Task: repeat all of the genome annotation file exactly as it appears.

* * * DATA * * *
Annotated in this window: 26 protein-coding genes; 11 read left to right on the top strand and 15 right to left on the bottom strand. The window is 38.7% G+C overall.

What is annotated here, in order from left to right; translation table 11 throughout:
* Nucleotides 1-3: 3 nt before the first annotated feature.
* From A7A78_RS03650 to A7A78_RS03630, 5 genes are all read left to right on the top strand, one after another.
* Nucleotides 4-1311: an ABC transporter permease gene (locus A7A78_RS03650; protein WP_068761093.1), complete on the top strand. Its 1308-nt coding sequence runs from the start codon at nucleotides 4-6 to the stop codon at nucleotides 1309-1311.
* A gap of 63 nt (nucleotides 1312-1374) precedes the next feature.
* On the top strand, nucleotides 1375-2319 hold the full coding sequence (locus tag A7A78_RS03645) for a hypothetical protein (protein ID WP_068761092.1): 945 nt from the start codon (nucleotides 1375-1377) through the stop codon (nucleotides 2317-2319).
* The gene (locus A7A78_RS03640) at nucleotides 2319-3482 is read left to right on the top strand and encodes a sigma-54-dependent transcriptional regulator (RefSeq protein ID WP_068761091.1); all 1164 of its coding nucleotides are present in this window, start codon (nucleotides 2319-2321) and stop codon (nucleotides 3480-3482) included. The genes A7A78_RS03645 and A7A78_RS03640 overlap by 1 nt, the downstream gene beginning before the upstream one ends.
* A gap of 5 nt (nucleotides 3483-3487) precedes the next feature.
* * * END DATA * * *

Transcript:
Annotated in this window: 26 protein-coding genes; 11 read left to right on the top strand and 15 right to left on the bottom strand. The window is 38.7% G+C overall.

What is annotated here, in order from left to right; translation table 11 throughout:
* Nucleotides 1-3: 3 nt before the first annotated feature.
* From A7A78_RS03650 to A7A78_RS03630, 5 genes are all read left to right on the top strand, one after another.
* Nucleotides 4-1311: an ABC transporter permease gene (locus A7A78_RS03650; protein WP_068761093.1), complete on the top strand. Its 1308-nt coding sequence runs from the start codon at nucleotides 4-6 to the stop codon at nucleotides 1309-1311.
* A gap of 63 nt (nucleotides 1312-1374) precedes the next feature.
* On the top strand, nucleotides 1375-2319 hold the full coding sequence (locus tag A7A78_RS03645) for a hypothetical protein (protein ID WP_068761092.1): 945 nt from the start codon (nucleotides 1375-1377) through the stop codon (nucleotides 2317-2319).
* The gene (locus A7A78_RS03640) at nucleotides 2319-3482 is read left to right on the top strand and encodes a sigma-54-dependent transcriptional regulator (RefSeq protein ID WP_068761091.1); all 1164 of its coding nucleotides are present in this window, start codon (nucleotides 2319-2321) and stop codon (nucleotides 3480-3482) included. The genes A7A78_RS03645 and A7A78_RS03640 overlap by 1 nt, the downstream gene beginning before the upstream one ends.
* A gap of 5 nt (nucleotides 3483-3487) precedes the next feature.